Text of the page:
A demented picaresque about a Portnoy-ish neurotic (and his valet) who leaves the safety of Montclair, New Jersey, and heads for the untamed wilds. As he showed in his earlier nonfiction, Ames (My Less Than Secret Life, 2002, etc.) appears to be a very strange young man: self-absorbed, sexually obsessed, utterly paranoid-traits shared here by his alter ego, Alan Blair. A young writer with one novel to his credit, Alan is 30 and working on his second book, a roman a clef about an obscure playwright who was his roommate for a few years. Having received $250,000 in a lawsuit for slipping on an icy Park Avenue sidewalk, Alan has the means to take it easy for a while. So he's hired a valet named Jeeves to look after him in the New Jersey home of his uncle Irwin and aunt Florence-Alan's only family since his parents died some years before-and given up any pretense of working for a living, but drinking like a fish instead. So much so, in fact, that his uncle and aunt show him some tough love by showing him the door. Alan takes it in stride and heads off to the Catskills with Jeeves. There, he stays in a forgotten Hasidic resort, goes on a bender, and gets in trouble by telephoning a "for a good time call" number he found in a gas station. He's rescued, if that's the word, by winning a fellowship to an arts colony in Saratoga Springs, where (probably for the first time in his life) he's surrounded by a group of people even weirder than himself. He drinks a lot more, contracts pubic lice, is accused of theft and anti-Semitism, and falls in love. He even manages to write a little. Pungent and hilarious, if completely off the deep end: Ames is like a perpetual undergraduate jokester, whom you eitherlove or hate on first sight. Agent: Rosalie Siegel/International Literary Agent, Inc.
From the Publisher
Sarah Vowell author of The Partly Cloudy Patriot Very funny and altogether elegant, this tale of an endearing drunk and his unflappable manservant is a love story of sorts, but with an American twist. Here, a valet is just a friend one pays.

A. M. Homes author of Music for Torching Wake Up, Sir! takes on the big themes — the homosexual question, the Jewish question, the great American novel question, and more — in this witty, wild romp about a somewhat disturbed young writer. Comic and incredibly accurate: if anyone ever wanted to know what a writer has to endure in order to produce, Jonathan Ames has made it perfectly clear. Wake Up, Sir! is bound to delight.

Colson Whitehead author of John Henry Days A hilarious journey into one man's labyrinthine neuroses, with day trips to compulsion and delusion. The perfect gift for anyone who has ever imagined having a manservant.

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Product Details

  • ISBN-13: 9780594430179
  • Publisher: Scribner
  • Publication date: 7/5/2005
  • Pages: 352
  • Product dimensions: 5.30 (w) x 8.10 (h) x 0.80 (d)

Meet the Author

JONATHAN AMES is the author of I Pass Like Night; The Extra Man; What’s Not to Love?; My Less Than Secret Life; Wake Up, Sir!; I Love You More Than You Know; The Alcoholic; and The Double Life Is Twice As Good. He’s the creator of the HBO® Original Series Bored to Death and has had two amateur boxing matches, fighting as “The Herring Wonder.” For more information visit www.jonathanames.com.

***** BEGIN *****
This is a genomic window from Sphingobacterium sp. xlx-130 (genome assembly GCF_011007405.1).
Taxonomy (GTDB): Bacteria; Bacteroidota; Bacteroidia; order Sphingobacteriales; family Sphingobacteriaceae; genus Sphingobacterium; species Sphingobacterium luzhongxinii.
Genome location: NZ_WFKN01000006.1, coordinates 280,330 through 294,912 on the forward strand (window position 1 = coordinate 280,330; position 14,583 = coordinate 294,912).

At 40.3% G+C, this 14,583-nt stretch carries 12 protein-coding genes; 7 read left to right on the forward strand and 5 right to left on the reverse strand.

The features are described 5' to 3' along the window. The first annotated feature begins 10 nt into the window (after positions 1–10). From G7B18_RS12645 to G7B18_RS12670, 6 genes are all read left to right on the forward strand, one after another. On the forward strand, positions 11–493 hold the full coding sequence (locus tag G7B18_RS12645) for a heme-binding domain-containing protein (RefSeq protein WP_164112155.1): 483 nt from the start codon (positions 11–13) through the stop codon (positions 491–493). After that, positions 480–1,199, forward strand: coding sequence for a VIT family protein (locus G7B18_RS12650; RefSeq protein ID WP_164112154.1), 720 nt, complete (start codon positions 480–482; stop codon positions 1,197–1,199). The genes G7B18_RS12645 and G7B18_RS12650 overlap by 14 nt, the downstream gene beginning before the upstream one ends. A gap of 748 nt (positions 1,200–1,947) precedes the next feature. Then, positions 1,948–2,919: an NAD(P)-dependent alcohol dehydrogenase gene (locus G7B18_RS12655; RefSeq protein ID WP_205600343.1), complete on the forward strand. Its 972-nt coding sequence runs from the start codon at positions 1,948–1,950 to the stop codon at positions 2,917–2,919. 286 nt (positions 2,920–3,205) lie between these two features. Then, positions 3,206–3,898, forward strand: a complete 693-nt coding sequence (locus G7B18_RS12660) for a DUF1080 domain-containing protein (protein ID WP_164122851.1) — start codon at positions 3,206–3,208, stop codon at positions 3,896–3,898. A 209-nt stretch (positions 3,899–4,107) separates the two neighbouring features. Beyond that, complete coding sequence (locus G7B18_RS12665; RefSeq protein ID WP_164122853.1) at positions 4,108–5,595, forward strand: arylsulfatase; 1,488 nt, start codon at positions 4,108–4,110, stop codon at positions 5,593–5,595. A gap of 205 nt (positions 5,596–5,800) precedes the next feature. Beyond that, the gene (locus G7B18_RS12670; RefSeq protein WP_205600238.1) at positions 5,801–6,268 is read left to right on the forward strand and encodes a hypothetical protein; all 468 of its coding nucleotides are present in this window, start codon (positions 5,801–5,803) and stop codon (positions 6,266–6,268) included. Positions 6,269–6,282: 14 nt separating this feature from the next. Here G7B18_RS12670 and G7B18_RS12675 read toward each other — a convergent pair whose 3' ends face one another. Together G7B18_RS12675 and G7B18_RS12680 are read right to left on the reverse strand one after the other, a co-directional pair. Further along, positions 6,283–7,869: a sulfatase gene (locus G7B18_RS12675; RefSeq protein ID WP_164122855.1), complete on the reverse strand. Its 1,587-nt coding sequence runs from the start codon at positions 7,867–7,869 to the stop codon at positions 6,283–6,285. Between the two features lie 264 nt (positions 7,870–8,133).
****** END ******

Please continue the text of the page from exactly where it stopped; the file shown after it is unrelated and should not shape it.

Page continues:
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Read an Excerpt

Wake Up, Sir!

By Jonathan Ames

Scribner Book Company

Copyright © 2005 Jonathan Ames
All right reserved.

ISBN: 074344907X

Chapter One

Jeeves, my valet, sounds the alarm 7 A physical description of my uncle Irwin, the gun fanatic, and a rundown of his morning regimen 7 I rush through my toilet and yoga 7 A delayed ejaculation of fear

"Wake up, sir. Wake up," said Jeeves.

"What? What is it, Jeeves?" I said, floating out of the mists of Lethe. I had been dreaming of a gray cat, who, like some heavy in a film noir, was throttling in its fists a white mouse. "I was dreaming of a gray cat, Jeeves. Quite the bully."

"Very good, sir."

I started slipping back into that cat-and-mouse confrontation. I wanted to see the little white fellow escape. It had very sweet, pleading eyes. But Jeeves cleared his throat respectfully, and I sensed an unusual urgency to his hovering presence which demanded that the young master rally himself from the luscious pull of dreams. Poor mouse would have to go unsaved. No happy ending.

"What's going on, Jeeves?" I asked, casting a sleepy eye at his kind but inscrutable face.

"There are indications, sir, that your uncle Irwin is no longer asleep."

It was only under these alarming circumstances that Jeeves would interrupt my eight hours of needed unconsciousness. He knew that the happiness of my morning was dependent on having as little contact with said uncle aspossible.

"Groans from the bedroom, Jeeves? He no longer dreams - probably of firearms - and is staring at the ceiling summoning the courage to blight another day?"

"His progression into the morning is further along than that, sir."

"You heard his feet hit the floor and he's sitting on the edge of the bed in a stupor?"

"He's on his stationary bicycle and he's davening, sir." Jeeves had picked up the Anglicization of the Yiddish from me, adding the ing to daven (to pray) as I did.

"Good God!" I said. "This is desperate, Jeeves. Calamitous!"

Coming fully awake and now nearly at the height of my sensory powers, I could make out the spinning of the bicycle's tires, as well as my uncle's off-key Hebraic singing - his bedroom was just fifteen feet away down the hall.

"Do you think there's time, Jeeves?"

"There is very little room for error, sir."

I am usually unflappable and rather hard-boiled, if I may say so, but this predicament first thing in the morning shook me to the core. For several months now, with rigorous discipline, I had just about managed never to see my uncle before noon.

"How has this happened?" I asked. I didn't want to fault Jeeves, but he had never before let my uncle get so far as the stationary bicycle without awakening me.

"Your uncle has risen quite early, sir. It is only eight-thirty. If you'll excuse me for saying so, but I was performing my own toilet during the first stages of his morning program."

"I see, Jeeves. Perfectly understandable." I couldn't expect utter vigilance from the man - after all, he was my valet, not a member of the Queen's Guard - and my uncle had thrown everything off by getting out of bed more than two hours ahead of schedule. This was an anomaly beyond the palest pale, and so our best defense - Jeeves's keen eavesdropping - had been wanting.